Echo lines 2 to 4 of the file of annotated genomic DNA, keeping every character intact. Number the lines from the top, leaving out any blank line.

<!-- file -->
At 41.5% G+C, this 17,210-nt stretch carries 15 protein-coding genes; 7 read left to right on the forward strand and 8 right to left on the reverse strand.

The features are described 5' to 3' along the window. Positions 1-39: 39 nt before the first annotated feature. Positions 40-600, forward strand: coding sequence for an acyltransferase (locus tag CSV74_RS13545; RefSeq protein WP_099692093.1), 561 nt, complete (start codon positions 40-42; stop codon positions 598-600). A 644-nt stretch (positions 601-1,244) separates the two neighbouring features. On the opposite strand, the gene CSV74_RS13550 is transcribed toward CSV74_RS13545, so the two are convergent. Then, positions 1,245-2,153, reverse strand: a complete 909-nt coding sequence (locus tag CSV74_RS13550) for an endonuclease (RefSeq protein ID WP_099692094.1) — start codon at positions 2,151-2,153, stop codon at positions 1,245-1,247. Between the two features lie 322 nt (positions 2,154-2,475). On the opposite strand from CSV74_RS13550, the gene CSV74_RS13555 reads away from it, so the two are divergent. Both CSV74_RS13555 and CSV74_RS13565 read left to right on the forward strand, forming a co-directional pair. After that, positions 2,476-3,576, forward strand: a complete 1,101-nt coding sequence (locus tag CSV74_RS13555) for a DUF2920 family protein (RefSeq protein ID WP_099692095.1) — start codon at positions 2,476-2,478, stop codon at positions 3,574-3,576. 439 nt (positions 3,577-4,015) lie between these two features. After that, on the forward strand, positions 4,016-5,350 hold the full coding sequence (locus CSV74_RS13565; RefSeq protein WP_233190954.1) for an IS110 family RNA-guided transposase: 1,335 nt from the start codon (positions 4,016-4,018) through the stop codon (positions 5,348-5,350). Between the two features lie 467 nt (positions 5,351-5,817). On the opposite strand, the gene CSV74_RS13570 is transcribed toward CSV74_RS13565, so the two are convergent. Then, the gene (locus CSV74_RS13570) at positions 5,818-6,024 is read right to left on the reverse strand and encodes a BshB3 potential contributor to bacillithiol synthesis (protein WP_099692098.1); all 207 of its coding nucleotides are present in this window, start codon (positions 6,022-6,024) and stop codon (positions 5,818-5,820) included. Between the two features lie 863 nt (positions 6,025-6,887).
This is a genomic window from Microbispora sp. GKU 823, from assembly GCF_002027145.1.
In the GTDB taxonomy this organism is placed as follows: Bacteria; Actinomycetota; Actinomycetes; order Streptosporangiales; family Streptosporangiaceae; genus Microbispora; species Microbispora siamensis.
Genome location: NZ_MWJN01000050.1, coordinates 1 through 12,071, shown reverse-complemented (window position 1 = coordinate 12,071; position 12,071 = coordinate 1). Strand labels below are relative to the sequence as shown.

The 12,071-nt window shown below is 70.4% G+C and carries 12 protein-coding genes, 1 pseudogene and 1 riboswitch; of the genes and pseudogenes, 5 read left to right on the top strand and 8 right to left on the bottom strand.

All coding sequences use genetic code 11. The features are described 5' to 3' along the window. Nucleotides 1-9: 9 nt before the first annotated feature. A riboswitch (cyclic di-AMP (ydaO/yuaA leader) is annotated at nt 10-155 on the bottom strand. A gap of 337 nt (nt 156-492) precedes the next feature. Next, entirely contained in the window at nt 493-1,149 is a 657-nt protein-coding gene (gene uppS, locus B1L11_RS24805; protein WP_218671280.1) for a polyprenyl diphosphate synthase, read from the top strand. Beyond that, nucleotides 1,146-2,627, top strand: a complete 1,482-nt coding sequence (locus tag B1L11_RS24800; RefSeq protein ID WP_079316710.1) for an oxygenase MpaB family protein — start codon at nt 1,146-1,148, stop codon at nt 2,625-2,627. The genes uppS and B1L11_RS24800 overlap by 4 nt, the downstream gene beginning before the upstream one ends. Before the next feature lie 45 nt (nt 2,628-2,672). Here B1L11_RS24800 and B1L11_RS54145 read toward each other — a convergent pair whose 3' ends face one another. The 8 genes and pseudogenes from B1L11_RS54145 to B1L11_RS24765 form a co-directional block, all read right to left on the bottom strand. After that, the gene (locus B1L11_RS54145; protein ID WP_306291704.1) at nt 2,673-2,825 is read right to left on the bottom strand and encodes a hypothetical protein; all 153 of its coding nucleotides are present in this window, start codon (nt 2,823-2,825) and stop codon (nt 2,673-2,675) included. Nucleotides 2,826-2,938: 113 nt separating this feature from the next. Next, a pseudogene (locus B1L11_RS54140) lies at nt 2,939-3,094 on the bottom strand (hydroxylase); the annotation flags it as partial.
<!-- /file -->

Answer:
The features are described 5' to 3' along the window. Positions 1-39: 39 nt before the first annotated feature. Positions 40-600, forward strand: coding sequence for an acyltransferase (locus tag CSV74_RS13545; RefSeq protein WP_099692093.1), 561 nt, complete (start codon positions 40-42; stop codon positions 598-600). A 644-nt stretch (positions 601-1,244) separates the two neighbouring features. On the opposite strand, the gene CSV74_RS13550 is transcribed toward CSV74_RS13545, so the two are convergent. Then, positions 1,245-2,153, reverse strand: a complete 909-nt coding sequence (locus tag CSV74_RS13550) for an endonuclease (RefSeq protein ID WP_099692094.1) — start codon at positions 2,151-2,153, stop codon at positions 1,245-1,247. Between the two features lie 322 nt (positions 2,154-2,475). On the opposite strand from CSV74_RS13550, the gene CSV74_RS13555 reads away from it, so the two are divergent. Both CSV74_RS13555 and CSV74_RS13565 read left to right on the forward strand, forming a co-directional pair. After that, positions 2,476-3,576, forward strand: a complete 1,101-nt coding sequence (locus tag CSV74_RS13555) for a DUF2920 family protein (RefSeq protein ID WP_099692095.1) — start codon at positions 2,476-2,478, stop codon at positions 3,574-3,576. 439 nt (positions 3,577-4,015) lie between these two features. After that, on the forward strand, positions 4,016-5,350 hold the full coding sequence (locus CSV74_RS13565; RefSeq protein WP_233190954.1) for an IS110 family RNA-guided transposase: 1,335 nt from the start codon (positions 4,016-4,018) through the stop codon (positions 5,348-5,350). Between the two features lie 467 nt (positions 5,351-5,817). On the opposite strand, the gene CSV74_RS13570 is transcribed toward CSV74_RS13565, so the two are convergent. Then, the gene (locus CSV74_RS13570) at positions 5,818-6,024 is read right to left on the reverse strand and encodes a BshB3 potential contributor to bacillithiol synthesis (protein WP_099692098.1); all 207 of its coding nucleotides are present in this window, start codon (positions 6,022-6,024) and stop codon (positions 5,818-5,820) included. Between the two features lie 863 nt (positions 6,025-6,887).
This is a genomic window from Microbispora sp. GKU 823, from assembly GCF_002027145.1.
In the GTDB taxonomy this organism is placed as follows: Bacteria; Actinomycetota; Actinomycetes; order Streptosporangiales; family Streptosporangiaceae; genus Microbispora; species Microbispora siamensis.